A half dozen members of a Bronx gang called the Vatos sat on the stoop of a Vyse Avenue building in Morrisania on a recent Tuesday afternoon as a black unmarked van carrying plainclothes cops rolled by slowly.
“They’re watching us,” one of the cops noticed.
The teen and twenty-something gangbangers — affiliated with the larger Mac Baller Brims crew — glared into the van, seemingly unafraid.
They should be.
The Bronx Violent Crime Squad wants to put them out of business.
The Bronx team and four other borough-based squads were developed in 2018 to help build the strongest cases possible against gangs — who make their money selling drugs, stealing cars, heisting credit cards — and, sometimes, making drill rap videos, cops said.
The squad was created, in part, to keep young bangers who were caught from being immediately released due to the state’s Raise the Age Law.
The measure, enacted a year earlier, bumped the age at which a teen can be prosecuted as an adult up to 18.
“If you raise the age, and you lower what we call the consequences for bad behavior, then you’re going to get an influx of bad behavior because there’s just no accountability for it,” squad commander Capt. James Whitlock said. “So that’s exactly what we’re seeing right now.”
And the numbers bear that out.
This year, there have been 219 shooting victims in the Bronx — an astonishing 40.4% increase from the 156 victims in 2017, before the Raise the Age Law passed, NYPD data show.
Shootings also increased in the NYPD’s Brooklyn North Precinct, which contains the borough’s most crime-ridden precincts. The number of people shot there jumped 22.3% from 103 in 2017 — to 126 in 2023.
In Manhattan North, which also sees a high level of gun violence, the number of gunshot victims increased by 50.9% from 55 in 2017 to 83 in 2023, the data show.
This increase in gang violence fueled a nearly 35% citywide jump in gunshot victims from 479 in 2017 to 644 in 2023.
Before the van pulled up, a lookout on East 174th Street warned the group that police were coming.
“These are the drivers of violence here, hanging out in broad daylight,” said Sgt. Anthony Donato, a supervisor on the squad that investigates shootings and other crimes when gangs are believed to be involved.
“They watch every car that goes by,” another cop in the squad added.
A few doors down from the gangsters’ spot, neighbors — including residents of a senior center — who are often the collateral damage in gang warfare raging across the city, also took in the sunlit day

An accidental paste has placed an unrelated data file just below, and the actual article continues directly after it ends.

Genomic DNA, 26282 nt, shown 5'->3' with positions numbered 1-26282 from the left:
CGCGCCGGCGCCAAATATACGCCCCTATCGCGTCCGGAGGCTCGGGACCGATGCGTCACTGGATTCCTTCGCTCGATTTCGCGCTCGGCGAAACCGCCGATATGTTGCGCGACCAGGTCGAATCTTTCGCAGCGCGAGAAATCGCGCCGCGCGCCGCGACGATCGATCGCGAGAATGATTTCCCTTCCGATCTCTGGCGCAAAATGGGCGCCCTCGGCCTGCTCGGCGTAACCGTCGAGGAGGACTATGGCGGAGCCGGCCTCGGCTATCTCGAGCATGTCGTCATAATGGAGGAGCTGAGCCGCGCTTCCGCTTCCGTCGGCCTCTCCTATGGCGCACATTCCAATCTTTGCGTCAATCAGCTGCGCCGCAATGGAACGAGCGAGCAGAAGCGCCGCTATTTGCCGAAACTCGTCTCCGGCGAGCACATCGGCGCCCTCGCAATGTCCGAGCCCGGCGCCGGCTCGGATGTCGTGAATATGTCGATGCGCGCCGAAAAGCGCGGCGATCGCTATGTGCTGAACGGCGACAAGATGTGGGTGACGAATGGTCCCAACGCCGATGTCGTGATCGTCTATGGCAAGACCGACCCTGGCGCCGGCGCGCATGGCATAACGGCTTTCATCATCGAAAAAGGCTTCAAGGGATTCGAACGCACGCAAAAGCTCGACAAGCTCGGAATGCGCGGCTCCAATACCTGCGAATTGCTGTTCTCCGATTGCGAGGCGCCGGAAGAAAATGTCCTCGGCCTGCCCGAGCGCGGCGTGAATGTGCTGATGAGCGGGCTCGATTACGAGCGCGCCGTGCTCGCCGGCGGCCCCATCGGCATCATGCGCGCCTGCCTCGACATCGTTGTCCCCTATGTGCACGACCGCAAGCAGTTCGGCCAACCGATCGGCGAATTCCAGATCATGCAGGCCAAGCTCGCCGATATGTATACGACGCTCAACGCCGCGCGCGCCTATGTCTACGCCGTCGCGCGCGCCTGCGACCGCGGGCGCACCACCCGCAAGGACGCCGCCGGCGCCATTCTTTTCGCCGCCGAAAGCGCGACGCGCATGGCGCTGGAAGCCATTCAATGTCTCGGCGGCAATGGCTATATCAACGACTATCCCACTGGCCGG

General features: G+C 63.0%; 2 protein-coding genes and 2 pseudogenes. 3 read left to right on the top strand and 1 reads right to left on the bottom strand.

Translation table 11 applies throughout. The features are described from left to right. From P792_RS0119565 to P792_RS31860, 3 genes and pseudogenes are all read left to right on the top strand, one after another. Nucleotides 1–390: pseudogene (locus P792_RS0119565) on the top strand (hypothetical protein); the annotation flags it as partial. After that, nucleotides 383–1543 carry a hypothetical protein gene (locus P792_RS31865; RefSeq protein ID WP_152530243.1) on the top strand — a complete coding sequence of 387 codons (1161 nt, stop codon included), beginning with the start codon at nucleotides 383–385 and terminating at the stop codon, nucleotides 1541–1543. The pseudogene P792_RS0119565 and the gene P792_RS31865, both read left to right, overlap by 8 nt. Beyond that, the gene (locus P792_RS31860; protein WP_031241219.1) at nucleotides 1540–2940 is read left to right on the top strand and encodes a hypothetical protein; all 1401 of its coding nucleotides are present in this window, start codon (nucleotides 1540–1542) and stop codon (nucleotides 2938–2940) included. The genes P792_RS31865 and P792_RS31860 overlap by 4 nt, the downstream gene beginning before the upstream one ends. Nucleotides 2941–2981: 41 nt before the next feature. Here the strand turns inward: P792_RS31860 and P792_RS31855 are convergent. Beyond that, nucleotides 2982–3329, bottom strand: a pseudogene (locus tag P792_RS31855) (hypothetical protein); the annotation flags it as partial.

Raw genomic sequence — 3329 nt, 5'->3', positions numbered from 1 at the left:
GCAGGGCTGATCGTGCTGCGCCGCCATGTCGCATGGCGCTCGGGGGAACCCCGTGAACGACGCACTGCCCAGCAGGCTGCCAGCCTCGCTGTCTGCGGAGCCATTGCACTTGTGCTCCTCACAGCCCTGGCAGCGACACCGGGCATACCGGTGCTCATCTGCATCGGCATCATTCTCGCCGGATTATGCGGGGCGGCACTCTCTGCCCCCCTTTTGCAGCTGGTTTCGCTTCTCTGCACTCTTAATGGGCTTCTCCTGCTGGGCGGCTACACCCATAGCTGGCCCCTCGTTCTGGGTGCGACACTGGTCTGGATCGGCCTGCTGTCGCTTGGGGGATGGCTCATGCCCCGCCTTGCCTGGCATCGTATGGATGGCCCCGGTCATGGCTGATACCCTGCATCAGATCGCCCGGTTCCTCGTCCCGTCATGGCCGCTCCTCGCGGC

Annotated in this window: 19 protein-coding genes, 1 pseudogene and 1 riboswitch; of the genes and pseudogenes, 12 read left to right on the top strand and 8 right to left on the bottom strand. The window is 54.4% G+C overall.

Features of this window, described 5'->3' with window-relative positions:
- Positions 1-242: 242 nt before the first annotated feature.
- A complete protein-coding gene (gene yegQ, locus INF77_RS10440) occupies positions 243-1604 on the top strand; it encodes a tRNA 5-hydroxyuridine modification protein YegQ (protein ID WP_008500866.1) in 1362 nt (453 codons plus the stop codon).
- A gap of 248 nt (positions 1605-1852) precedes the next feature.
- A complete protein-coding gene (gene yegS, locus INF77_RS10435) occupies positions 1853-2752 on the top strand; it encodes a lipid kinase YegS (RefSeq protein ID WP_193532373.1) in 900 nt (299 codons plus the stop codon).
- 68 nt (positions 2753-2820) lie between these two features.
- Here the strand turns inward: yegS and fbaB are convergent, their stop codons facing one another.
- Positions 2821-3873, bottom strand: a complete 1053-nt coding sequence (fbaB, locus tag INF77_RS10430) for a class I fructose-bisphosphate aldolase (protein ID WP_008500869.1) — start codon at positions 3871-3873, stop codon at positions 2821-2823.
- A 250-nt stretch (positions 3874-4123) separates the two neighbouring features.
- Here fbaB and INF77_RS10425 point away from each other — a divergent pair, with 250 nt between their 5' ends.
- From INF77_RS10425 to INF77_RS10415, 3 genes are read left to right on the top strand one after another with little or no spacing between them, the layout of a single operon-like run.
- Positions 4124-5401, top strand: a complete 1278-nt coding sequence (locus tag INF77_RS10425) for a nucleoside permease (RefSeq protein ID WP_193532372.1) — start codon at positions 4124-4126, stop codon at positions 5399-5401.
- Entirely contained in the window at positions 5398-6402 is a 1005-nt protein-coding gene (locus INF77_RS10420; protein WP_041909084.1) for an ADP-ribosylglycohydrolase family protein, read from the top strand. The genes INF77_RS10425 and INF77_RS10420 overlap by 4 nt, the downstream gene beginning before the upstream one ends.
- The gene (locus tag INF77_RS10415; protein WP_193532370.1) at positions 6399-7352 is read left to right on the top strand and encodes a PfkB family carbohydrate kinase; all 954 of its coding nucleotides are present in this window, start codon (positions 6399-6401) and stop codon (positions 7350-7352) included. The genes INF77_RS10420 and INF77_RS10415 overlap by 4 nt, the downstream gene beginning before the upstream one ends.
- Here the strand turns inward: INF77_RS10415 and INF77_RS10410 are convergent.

“There’s hardworking people just trying to enjoy themselves,” one of the NYPD squad members said, shaking his head. “And they are the victims.”
Rapping About A Killing
Kather Werts, 17, was an affiliate of the Vatos — the name stands for Vyse Avenue Takeover — when he was killed in Morrisania in 2020 by two gangs — called Sevway and Spectway — who were enemies of the Vatos that joined forces.
“You need to send the police right now,” said an elderly woman who called 911 to report seeing Werts’s body.
“Please somebody, they have to get out here,” she begged. “This is too much, this is too much.”
Last month, 11 members of Sevway and Spectway were indicted for Werts’s murder, as well as on additional counts including three non-fatal shootings, robberies, and drug possession.
“This case in general highlights what’s going on in the streets right now,” said Whitlock, who grew up in Harlem in the 1970s and ’80s and saw families lose loved ones to gang violence.
“You have these two crews who have historical gripes with each other,” he said. “It’s passed down through generations and now we see the newest generation coming up. And what the newest generation is doing is, they’re exploiting this through social media and music.”
In one video posted on YouTube a year after Werts was slain, the crew rapped about killing him and mocked the victim’s weight.
“Wanna know who killed Kather?” one crew member raps in the video. “Your little homie ran, he should’ve ran faster. I forgot he’s a little fatter. Bullets hit his brain, we saw his brains splatter.”
The teen’s heartbroken mom went to court every day, the officers said.
“When these guys were finally arraigned, she met the investigators outside and thanked them,” Sgt. Donato said of his squad’s sleuths. “They did a really good job. They made the evidence solid so these guys are going to be put away now.”
Werts’s killing was part of a troubling rise in shootings over a two-year span in the neighborhood’s 42nd Precinct. The number of gunshot victims skyrocketed by 228% — from 7 to 23 — between June 1, 2019, and June 1, 2021.
The work of the Violent Crime Squads — whose team members collect video from shooting scenes, know gang members by name, research their social media, and build rapport with possible informants — has been paying off with a series of high-profile cases across the city.
One of the Bronx Violent Crime Squad’s investigations culminated in the federal indictment of the gang Sev Side and the arrest of drill rapper Kay Flock, 20, who has earned an estimated $1 million for his music.
Drill rap, a violent sub-genre that’s frequently tied to street gangs, is often flagged as the motive behind shootings when members taunt each other.
The February indictment charged Kay Flock — who was born Kevin Perez and rose to fame in 2020 with his hit single “Shake It” — with conspiracy, murder, and assault with a deadly weapon.